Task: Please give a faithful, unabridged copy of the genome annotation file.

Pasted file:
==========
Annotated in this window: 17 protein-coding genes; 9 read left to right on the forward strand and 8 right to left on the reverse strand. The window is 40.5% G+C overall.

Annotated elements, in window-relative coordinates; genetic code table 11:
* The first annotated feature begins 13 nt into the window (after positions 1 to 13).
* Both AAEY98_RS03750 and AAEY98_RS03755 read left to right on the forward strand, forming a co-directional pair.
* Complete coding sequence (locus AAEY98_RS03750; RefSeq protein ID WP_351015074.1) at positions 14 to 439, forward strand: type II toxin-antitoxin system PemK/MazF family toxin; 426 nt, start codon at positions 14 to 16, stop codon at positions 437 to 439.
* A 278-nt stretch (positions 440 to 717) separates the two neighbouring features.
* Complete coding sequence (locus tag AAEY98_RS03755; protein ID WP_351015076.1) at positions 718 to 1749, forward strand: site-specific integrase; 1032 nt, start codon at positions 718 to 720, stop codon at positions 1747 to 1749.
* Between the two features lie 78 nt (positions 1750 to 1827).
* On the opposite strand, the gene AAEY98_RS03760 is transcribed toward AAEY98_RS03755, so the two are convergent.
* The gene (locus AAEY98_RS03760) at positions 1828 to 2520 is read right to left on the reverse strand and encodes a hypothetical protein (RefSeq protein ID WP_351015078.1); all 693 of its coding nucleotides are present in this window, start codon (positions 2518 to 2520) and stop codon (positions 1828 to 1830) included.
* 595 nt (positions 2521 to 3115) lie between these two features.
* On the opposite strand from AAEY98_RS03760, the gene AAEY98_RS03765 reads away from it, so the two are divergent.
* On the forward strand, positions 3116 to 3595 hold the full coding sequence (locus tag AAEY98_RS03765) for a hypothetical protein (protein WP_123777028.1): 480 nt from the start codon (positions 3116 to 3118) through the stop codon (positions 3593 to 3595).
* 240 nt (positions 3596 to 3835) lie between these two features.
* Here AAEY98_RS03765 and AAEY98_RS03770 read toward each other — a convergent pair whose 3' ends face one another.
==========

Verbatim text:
Annotated in this window: 17 protein-coding genes; 9 read left to right on the forward strand and 8 right to left on the reverse strand. The window is 40.5% G+C overall.

Annotated elements, in window-relative coordinates; genetic code table 11:
* The first annotated feature begins 13 nt into the window (after positions 1 to 13).
* Both AAEY98_RS03750 and AAEY98_RS03755 read left to right on the forward strand, forming a co-directional pair.
* Complete coding sequence (locus AAEY98_RS03750; RefSeq protein ID WP_351015074.1) at positions 14 to 439, forward strand: type II toxin-antitoxin system PemK/MazF family toxin; 426 nt, start codon at positions 14 to 16, stop codon at positions 437 to 439.
* A 278-nt stretch (positions 440 to 717) separates the two neighbouring features.
* Complete coding sequence (locus tag AAEY98_RS03755; protein ID WP_351015076.1) at positions 718 to 1749, forward strand: site-specific integrase; 1032 nt, start codon at positions 718 to 720, stop codon at positions 1747 to 1749.
* Between the two features lie 78 nt (positions 1750 to 1827).
* On the opposite strand, the gene AAEY98_RS03760 is transcribed toward AAEY98_RS03755, so the two are convergent.
* The gene (locus AAEY98_RS03760) at positions 1828 to 2520 is read right to left on the reverse strand and encodes a hypothetical protein (RefSeq protein ID WP_351015078.1); all 693 of its coding nucleotides are present in this window, start codon (positions 2518 to 2520) and stop codon (positions 1828 to 1830) included.
* 595 nt (positions 2521 to 3115) lie between these two features.
* On the opposite strand from AAEY98_RS03760, the gene AAEY98_RS03765 reads away from it, so the two are divergent.
* On the forward strand, positions 3116 to 3595 hold the full coding sequence (locus tag AAEY98_RS03765) for a hypothetical protein (protein WP_123777028.1): 480 nt from the start codon (positions 3116 to 3118) through the stop codon (positions 3593 to 3595).
* 240 nt (positions 3596 to 3835) lie between these two features.
* Here AAEY98_RS03765 and AAEY98_RS03770 read toward each other — a convergent pair whose 3' ends face one another.